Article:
PFCC and the Business Office • Self-assessment and survey data revealed many opportunities to implement PFCC concepts in non-clinical areas: • Registration, scheduling, and access to services, e.g., the need for simple, consistent, and confidential registration and scheduling procedures; convenient access to services; coordinated support during scheduling and care transition, etc. • Finance, charge, billing, and payment procedures, e.g., the need for consistent, easy and convenient practices (simple language, combined copay, flexible, online payment options, etc.) • See appendix for survey data
PFCC Performance Measures: Self-Assessment Scores, Satisfaction Surveys, and Other Outcomes Measures
Much PFCC Improvement Is Needed in Every Area Evaluated • Many felt that the self-assessment process was beneficial; getting key stakeholders to discuss the issues is eye-opening. • None of the respondents achieved the maximum score in any PFCC topic. Average PFCC Self-Assessment Scores (Maximum Possible Score = 1.0*) • *Scoring: • Strongly agree = 1.0 • Agree = 0.5 • Neutral = 0.0 • Disagree = -0.5 • Strongly disagree = -1.0 • Average score: sum of scores divided by the number of responses Source: Survey Qs 2 through 67
Vendor surveys (national benchmarks): 92% Inpatient 58% Outpatient Internal surveys (internal benchmarks) : 54% Inpatient 38% Outpatient 4% Patient satisfaction not measured Complaint Process: 73% Inpatient 65% Emergency department 54% Outpatient Other outcomes measures: 65% Employee turnover 65% Length of stay 62% Fall rates 54% Errors 42% Financial measures Measures Most Commonly Used by Respondents to Monitor PFCC Performance Source: Survey Q 113
PFCC Satisfaction Scores Show Improvement Opportunities • 18 organizations that participate in Press Ganey Adult Inpatient Satisfaction Surveys submitted their most recent scores for key PFCC questions: • Explanation of tests and treatments • Information given to family about condition and treatment • Instructions given for care at home • Inclusion in treatment decisions • Nurses kept you informed • Physician’s concern for questions and worries • Average PFCC scores were calculated: • 4 organizations (22%): > 85.0 (range 85.2 to 88.5) • 10 organizations (56%): > 80.0 and < 85.0 (range 81.0 to 84.6) • 4 organizations (22%): < 80.0 (range 76.5 to 79.4) Source: Survey Q 115
New Press Ganey PFCC Measures UHC members using PG surveys are encouraged to use these new questions to evaluate and benchmark PFCC practices • Effective March 2006 Press Ganey added PFCC custom questions to all 13 PG survey instruments: • How well staff explained their roles in your care • Degree to which the staff supported your family throughout your health care experience • Degree to which your choices were respected to have family members/friends with you during your care • Degree to which you and your family were able to participate in decisions about your care • Degree to which staff respected your family's cultural and spiritual needs Source: Press Ganey PFCC Metrics Task Force (including a Univ. of Washington representative)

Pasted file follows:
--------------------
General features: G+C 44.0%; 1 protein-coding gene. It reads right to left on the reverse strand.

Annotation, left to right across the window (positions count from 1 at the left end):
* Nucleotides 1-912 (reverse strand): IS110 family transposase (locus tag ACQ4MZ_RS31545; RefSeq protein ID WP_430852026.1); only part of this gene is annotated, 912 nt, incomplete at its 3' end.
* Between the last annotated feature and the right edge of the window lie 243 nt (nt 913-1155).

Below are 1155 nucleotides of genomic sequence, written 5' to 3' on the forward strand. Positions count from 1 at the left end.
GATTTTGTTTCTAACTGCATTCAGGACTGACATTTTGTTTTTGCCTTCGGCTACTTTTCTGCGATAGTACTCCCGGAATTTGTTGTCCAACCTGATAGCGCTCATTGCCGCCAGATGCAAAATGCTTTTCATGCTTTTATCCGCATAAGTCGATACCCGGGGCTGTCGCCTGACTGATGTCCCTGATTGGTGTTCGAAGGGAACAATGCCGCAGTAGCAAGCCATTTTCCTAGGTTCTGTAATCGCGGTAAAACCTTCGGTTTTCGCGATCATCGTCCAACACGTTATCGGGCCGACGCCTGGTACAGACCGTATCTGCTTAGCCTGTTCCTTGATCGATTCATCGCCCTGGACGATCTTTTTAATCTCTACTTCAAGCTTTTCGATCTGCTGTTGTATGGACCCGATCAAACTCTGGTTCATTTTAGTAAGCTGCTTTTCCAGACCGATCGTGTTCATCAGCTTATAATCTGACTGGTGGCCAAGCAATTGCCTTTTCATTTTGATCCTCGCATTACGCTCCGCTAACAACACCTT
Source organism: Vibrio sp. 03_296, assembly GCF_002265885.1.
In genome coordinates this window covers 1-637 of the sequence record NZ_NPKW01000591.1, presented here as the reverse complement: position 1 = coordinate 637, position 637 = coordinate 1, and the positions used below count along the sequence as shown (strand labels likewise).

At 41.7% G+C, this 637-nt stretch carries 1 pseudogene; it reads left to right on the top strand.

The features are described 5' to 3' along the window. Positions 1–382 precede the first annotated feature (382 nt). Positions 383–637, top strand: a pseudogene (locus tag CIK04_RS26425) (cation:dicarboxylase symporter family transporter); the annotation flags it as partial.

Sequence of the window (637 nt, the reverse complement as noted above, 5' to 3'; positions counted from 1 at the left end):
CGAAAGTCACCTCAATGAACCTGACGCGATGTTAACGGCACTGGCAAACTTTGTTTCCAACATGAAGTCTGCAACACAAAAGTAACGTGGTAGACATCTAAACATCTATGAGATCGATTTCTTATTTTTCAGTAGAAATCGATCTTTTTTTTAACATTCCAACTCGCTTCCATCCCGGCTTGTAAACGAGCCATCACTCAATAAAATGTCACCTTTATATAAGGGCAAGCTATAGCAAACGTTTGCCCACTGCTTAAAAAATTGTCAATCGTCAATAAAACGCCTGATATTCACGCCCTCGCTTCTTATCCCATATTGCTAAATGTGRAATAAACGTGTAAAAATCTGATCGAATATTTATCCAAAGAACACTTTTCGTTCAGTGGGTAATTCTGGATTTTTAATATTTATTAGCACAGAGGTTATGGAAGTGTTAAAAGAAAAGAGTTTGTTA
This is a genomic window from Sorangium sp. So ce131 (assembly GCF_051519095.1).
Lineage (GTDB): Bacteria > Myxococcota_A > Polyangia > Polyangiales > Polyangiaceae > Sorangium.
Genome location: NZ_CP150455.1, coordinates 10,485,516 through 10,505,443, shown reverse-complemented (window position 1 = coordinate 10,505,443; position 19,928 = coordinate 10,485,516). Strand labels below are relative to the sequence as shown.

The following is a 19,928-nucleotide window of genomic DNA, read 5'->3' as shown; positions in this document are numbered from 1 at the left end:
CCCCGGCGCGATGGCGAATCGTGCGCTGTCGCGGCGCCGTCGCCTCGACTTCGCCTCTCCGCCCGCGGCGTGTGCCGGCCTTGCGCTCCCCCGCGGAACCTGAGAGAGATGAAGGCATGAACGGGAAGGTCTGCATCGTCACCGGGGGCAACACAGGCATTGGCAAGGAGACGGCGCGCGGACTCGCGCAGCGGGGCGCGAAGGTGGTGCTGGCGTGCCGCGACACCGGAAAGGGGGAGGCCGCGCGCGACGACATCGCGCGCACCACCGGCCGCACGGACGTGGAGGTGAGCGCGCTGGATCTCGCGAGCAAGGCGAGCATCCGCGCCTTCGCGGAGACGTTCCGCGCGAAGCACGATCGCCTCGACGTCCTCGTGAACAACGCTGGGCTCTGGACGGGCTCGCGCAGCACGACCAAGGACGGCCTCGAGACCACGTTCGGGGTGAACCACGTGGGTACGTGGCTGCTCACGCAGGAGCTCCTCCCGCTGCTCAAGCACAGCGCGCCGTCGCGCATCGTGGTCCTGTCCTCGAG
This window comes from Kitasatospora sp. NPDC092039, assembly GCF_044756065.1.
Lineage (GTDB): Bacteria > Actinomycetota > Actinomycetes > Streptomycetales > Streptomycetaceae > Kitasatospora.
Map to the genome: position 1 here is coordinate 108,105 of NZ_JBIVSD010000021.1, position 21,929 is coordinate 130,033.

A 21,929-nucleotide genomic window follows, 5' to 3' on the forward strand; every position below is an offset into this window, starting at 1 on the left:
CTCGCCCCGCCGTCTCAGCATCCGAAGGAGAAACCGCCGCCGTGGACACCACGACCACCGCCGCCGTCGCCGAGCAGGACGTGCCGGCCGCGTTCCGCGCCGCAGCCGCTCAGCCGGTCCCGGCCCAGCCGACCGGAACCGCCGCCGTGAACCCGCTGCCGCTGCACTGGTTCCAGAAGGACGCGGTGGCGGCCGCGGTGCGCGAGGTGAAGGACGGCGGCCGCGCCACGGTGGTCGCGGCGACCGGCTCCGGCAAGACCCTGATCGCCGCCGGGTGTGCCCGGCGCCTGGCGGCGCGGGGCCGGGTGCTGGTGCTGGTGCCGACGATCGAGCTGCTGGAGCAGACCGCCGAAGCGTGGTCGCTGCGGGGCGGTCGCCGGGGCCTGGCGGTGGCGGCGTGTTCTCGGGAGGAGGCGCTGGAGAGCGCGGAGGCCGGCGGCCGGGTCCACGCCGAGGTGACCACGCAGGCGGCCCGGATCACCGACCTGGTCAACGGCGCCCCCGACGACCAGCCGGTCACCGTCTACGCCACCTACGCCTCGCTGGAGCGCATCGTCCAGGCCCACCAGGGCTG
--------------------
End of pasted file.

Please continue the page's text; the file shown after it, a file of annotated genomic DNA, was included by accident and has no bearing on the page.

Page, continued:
HCAHPS Measures • HCAHPS measures that may be used as indicators of patient-centeredness for UHC’s key organizational reports: • How often did nurses treat you with courtesy and respect? • How often did nurses listen carefully to you? • How often did nurses explain things in a way you could understand? • How often did doctors treat you with courtesy and respect? • How often did doctors listen carefully to you? • How often did doctors explain things in a way you could understand? • Using any number from 0 to 10, where 0 is the worst hospital possible and 10 is the best hospital possible, what number would you use to rate this hospital?
PFCC Measurement Strategies • Establish, evaluate, and routinely monitor PFCC performance measures • Regularly collect complaint and customer satisfaction information in all care settings, including comparative external satisfaction benchmarks versus other providers • Work with patients and families to review data, identify opportunities, and design, implement, and monitor performance improvements • It may be difficult to discuss satisfaction data with patients and families but this is essential to better understand the information and create solutions that will successfully address patient and family needs • The Institute of Medicine endorses transparency in health care organizations to improve quality and safety
Next Steps Implementation